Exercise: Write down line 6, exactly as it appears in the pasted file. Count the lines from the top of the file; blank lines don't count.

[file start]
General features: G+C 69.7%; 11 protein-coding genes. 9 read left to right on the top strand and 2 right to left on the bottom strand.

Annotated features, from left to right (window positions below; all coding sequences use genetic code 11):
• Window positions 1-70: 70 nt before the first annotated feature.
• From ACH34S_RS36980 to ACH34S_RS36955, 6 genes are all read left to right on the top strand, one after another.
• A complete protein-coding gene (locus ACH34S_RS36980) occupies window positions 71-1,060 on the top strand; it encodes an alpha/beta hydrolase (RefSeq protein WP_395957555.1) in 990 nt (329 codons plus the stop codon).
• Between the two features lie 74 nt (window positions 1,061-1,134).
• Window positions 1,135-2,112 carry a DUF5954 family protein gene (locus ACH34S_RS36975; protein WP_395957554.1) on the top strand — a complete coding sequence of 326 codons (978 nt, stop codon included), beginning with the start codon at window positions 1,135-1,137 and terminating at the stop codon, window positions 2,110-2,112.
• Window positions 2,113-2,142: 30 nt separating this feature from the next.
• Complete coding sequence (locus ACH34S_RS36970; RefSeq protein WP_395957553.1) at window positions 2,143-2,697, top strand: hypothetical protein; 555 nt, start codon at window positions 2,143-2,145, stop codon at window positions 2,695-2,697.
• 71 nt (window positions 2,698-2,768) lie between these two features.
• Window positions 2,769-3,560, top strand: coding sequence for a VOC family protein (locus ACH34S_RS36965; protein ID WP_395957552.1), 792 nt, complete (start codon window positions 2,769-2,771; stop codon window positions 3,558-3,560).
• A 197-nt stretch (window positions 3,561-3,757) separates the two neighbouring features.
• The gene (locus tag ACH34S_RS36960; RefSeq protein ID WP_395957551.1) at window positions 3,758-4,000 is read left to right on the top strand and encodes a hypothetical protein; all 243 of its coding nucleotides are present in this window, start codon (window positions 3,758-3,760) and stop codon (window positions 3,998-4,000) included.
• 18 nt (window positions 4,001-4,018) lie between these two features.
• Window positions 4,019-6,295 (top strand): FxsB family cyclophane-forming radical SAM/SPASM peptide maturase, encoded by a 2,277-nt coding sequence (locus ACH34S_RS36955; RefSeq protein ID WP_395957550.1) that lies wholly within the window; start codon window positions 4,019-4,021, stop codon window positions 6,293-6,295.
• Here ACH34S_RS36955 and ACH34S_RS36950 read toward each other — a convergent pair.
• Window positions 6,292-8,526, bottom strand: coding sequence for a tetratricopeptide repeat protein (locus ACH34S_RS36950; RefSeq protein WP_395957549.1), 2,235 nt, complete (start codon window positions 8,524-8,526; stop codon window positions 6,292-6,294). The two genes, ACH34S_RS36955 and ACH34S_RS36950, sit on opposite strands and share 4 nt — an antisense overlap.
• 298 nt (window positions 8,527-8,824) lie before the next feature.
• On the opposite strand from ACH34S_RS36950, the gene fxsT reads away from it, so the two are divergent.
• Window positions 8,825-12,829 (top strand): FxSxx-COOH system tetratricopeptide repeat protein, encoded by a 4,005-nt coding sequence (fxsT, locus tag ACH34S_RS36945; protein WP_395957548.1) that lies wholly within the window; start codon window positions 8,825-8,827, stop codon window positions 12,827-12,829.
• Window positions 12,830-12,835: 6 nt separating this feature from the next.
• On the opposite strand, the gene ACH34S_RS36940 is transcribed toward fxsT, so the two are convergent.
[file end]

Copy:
• Between the two features lie 74 nt (window positions 1,061-1,134).